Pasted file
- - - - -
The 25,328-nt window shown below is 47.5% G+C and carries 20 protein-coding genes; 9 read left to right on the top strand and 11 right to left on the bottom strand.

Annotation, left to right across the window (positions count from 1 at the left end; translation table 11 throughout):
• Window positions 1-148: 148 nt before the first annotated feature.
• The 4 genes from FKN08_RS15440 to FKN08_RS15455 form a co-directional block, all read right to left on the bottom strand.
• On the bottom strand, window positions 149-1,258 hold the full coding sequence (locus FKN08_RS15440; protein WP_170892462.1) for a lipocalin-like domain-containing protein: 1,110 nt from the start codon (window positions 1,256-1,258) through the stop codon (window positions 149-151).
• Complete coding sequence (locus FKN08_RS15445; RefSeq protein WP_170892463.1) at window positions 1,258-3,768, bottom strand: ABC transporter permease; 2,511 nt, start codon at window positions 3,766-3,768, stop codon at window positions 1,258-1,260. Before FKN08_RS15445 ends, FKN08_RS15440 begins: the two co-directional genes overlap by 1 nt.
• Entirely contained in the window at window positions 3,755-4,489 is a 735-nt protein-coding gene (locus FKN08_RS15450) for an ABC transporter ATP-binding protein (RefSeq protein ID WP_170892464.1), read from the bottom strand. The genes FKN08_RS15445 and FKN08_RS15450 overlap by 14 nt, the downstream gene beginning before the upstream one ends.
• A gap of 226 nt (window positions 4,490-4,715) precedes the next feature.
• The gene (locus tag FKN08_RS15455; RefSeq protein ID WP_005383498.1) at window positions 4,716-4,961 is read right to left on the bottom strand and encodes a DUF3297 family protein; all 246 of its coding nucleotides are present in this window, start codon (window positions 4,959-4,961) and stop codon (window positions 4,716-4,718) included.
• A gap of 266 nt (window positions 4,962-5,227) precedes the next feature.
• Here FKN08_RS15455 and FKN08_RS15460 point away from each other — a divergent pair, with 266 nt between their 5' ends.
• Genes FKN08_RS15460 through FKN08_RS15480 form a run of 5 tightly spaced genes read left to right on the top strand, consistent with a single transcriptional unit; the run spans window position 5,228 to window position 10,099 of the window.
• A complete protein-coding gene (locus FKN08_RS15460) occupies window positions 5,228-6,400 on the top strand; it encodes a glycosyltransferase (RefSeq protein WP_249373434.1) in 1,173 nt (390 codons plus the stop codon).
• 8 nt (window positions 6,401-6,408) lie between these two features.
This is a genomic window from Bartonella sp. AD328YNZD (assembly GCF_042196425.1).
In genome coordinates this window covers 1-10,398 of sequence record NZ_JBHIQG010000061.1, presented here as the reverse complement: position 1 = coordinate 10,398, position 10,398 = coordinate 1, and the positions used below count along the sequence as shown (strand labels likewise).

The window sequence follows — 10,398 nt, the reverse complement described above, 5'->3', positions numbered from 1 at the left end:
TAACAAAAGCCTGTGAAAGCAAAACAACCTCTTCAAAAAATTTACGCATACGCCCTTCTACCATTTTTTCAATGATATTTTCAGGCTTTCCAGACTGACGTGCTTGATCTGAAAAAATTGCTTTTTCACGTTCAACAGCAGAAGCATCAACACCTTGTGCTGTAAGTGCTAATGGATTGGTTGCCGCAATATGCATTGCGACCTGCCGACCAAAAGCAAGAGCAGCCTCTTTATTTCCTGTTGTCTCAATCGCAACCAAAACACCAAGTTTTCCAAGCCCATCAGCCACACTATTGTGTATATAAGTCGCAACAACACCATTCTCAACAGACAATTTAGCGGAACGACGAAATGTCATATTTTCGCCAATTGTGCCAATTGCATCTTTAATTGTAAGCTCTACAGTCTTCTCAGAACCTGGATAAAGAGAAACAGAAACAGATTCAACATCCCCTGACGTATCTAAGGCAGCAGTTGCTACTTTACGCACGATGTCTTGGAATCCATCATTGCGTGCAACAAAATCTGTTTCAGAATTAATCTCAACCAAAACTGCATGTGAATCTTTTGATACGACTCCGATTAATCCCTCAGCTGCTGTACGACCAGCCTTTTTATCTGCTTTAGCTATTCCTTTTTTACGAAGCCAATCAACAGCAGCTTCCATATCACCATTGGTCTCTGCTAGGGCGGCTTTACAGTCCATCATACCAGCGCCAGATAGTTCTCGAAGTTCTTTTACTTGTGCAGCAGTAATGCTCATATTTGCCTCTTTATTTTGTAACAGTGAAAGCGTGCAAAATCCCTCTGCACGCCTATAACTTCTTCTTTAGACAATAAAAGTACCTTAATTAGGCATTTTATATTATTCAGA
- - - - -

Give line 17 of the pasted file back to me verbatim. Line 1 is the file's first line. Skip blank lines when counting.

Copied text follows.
The window sequence follows — 10,398 nt, the reverse complement described above, 5'->3', positions numbered from 1 at the left end: